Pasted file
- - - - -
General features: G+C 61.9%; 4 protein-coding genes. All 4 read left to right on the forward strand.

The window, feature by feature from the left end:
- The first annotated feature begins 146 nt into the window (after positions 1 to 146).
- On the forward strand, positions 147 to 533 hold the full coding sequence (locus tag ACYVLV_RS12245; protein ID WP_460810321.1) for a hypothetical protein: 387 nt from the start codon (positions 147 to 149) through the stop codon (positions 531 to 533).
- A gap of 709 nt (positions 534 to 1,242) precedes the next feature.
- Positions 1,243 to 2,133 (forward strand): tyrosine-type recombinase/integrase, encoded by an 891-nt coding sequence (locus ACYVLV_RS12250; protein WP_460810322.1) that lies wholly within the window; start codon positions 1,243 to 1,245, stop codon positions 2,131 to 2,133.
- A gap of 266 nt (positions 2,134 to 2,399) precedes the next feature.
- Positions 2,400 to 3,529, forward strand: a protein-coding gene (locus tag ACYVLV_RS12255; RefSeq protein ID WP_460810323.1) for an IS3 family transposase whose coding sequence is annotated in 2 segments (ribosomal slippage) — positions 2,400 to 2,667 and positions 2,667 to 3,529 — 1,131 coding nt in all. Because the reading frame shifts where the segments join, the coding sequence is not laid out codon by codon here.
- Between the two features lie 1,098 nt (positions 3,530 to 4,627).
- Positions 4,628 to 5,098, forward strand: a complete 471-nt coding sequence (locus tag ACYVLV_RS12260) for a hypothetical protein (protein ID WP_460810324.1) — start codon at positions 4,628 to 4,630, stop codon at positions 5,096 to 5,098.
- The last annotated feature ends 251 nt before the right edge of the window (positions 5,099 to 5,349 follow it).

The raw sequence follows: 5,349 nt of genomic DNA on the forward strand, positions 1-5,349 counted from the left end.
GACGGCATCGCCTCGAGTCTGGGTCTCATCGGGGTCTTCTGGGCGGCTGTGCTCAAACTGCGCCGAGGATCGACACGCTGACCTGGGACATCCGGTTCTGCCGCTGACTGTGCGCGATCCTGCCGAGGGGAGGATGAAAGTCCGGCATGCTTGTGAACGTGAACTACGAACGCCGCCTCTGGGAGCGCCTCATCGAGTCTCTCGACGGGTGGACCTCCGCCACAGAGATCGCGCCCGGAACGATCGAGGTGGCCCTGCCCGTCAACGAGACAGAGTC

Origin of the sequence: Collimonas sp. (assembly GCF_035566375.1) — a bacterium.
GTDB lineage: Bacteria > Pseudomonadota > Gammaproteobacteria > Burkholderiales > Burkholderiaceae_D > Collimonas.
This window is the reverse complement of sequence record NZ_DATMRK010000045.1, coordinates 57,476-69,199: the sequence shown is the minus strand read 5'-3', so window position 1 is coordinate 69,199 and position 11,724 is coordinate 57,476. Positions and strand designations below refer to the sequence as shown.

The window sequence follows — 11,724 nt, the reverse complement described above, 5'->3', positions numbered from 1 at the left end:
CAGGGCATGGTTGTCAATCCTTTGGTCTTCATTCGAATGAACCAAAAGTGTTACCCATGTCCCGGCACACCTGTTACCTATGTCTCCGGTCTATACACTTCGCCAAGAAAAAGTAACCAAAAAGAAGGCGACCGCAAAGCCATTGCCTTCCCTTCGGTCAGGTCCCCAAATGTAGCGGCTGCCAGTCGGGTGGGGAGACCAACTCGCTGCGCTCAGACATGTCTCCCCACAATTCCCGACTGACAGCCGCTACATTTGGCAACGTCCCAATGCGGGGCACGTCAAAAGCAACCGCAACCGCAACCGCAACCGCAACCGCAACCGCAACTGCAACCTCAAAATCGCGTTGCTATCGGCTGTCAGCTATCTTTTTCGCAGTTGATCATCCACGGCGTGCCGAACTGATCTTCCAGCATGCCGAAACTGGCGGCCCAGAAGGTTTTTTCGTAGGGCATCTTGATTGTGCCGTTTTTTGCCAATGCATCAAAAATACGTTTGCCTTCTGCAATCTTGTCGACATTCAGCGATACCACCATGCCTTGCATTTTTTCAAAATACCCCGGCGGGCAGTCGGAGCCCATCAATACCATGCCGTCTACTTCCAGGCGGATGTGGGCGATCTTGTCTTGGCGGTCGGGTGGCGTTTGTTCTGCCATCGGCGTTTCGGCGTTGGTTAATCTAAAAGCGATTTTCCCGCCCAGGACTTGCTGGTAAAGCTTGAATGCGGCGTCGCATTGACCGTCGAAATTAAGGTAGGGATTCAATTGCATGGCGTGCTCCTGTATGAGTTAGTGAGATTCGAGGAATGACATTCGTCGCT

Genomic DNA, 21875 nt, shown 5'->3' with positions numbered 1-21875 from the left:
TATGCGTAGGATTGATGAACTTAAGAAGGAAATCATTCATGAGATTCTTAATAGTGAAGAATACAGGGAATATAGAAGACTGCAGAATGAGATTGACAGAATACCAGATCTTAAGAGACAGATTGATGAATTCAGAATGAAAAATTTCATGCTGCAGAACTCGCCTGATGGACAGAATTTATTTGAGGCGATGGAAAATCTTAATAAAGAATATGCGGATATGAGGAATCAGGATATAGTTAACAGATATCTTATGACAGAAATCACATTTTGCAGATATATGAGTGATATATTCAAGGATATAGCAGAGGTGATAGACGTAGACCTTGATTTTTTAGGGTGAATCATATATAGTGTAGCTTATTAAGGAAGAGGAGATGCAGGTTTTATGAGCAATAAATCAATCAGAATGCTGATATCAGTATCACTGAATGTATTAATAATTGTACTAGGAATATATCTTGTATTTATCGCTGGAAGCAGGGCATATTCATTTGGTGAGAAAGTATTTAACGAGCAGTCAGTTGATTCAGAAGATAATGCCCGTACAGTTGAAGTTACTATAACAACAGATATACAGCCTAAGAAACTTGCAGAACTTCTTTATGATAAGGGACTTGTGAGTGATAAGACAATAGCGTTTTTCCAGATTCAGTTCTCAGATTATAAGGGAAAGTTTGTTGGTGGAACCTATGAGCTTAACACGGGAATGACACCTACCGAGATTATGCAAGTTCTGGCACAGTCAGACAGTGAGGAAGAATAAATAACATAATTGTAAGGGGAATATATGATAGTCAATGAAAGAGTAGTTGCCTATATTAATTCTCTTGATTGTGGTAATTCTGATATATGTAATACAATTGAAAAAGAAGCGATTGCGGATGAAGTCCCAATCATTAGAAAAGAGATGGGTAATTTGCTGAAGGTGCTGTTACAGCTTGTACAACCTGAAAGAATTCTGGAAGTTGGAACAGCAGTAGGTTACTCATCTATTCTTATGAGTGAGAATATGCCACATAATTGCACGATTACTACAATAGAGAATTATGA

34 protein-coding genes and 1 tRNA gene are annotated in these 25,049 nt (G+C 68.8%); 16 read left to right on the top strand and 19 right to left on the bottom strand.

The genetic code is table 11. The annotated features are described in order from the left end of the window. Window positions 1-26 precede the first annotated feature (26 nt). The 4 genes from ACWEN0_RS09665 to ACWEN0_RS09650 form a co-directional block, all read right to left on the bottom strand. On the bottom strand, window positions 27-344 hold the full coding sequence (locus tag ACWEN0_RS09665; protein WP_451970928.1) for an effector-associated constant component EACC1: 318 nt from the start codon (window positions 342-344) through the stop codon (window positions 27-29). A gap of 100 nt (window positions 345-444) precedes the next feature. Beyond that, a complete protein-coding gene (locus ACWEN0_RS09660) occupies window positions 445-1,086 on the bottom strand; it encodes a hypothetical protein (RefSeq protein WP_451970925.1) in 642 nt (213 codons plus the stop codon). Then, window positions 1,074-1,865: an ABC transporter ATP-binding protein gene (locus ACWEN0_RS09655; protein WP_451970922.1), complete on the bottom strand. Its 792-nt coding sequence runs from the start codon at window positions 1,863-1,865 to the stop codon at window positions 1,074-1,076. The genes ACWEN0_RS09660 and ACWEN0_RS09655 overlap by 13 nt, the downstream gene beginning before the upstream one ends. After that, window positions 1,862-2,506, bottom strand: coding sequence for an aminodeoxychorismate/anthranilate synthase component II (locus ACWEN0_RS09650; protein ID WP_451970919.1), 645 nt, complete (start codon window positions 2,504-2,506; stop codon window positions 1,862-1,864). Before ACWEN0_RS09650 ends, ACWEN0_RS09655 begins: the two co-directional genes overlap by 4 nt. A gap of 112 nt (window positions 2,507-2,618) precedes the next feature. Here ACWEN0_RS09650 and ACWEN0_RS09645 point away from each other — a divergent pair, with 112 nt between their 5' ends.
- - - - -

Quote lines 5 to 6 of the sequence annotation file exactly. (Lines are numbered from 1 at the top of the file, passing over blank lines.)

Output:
- A gap of 709 nt (positions 534 to 1,242) precedes the next feature.
- Positions 1,243 to 2,133 (forward strand): tyrosine-type recombinase/integrase, encoded by an 891-nt coding sequence (locus ACYVLV_RS12250; protein WP_460810322.1) that lies wholly within the window; start codon positions 1,243 to 1,245, stop codon positions 2,131 to 2,133.